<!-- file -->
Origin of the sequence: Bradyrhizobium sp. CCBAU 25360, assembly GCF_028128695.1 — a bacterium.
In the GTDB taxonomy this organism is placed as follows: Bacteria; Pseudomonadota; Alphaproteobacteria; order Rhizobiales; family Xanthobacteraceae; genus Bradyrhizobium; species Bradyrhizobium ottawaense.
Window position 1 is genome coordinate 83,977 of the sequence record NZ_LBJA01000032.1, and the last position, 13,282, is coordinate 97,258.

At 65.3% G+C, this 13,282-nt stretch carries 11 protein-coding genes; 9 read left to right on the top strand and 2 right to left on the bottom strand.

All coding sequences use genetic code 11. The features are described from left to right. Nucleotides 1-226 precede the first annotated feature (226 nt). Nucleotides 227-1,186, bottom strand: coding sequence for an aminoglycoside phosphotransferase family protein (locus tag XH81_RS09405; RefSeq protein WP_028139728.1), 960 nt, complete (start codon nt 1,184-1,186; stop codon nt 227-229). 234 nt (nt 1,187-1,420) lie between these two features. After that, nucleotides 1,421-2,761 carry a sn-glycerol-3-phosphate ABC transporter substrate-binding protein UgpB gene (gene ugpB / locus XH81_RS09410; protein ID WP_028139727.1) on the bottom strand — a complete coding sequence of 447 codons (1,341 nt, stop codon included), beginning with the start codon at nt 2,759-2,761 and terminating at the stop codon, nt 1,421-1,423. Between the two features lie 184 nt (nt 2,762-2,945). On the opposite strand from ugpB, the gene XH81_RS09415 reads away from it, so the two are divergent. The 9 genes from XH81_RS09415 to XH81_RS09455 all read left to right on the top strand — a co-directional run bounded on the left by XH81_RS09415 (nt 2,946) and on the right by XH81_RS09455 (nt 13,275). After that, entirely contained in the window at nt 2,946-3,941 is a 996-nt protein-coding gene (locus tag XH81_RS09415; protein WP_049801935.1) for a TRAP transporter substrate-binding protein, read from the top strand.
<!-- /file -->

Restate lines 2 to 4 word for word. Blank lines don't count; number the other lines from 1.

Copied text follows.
In the GTDB taxonomy this organism is placed as follows: Bacteria; Pseudomonadota; Alphaproteobacteria; order Rhizobiales; family Xanthobacteraceae; genus Bradyrhizobium; species Bradyrhizobium ottawaense.
Window position 1 is genome coordinate 83,977 of the sequence record NZ_LBJA01000032.1, and the last position, 13,282, is coordinate 97,258.

At 65.3% G+C, this 13,282-nt stretch carries 11 protein-coding genes; 9 read left to right on the top strand and 2 right to left on the bottom strand.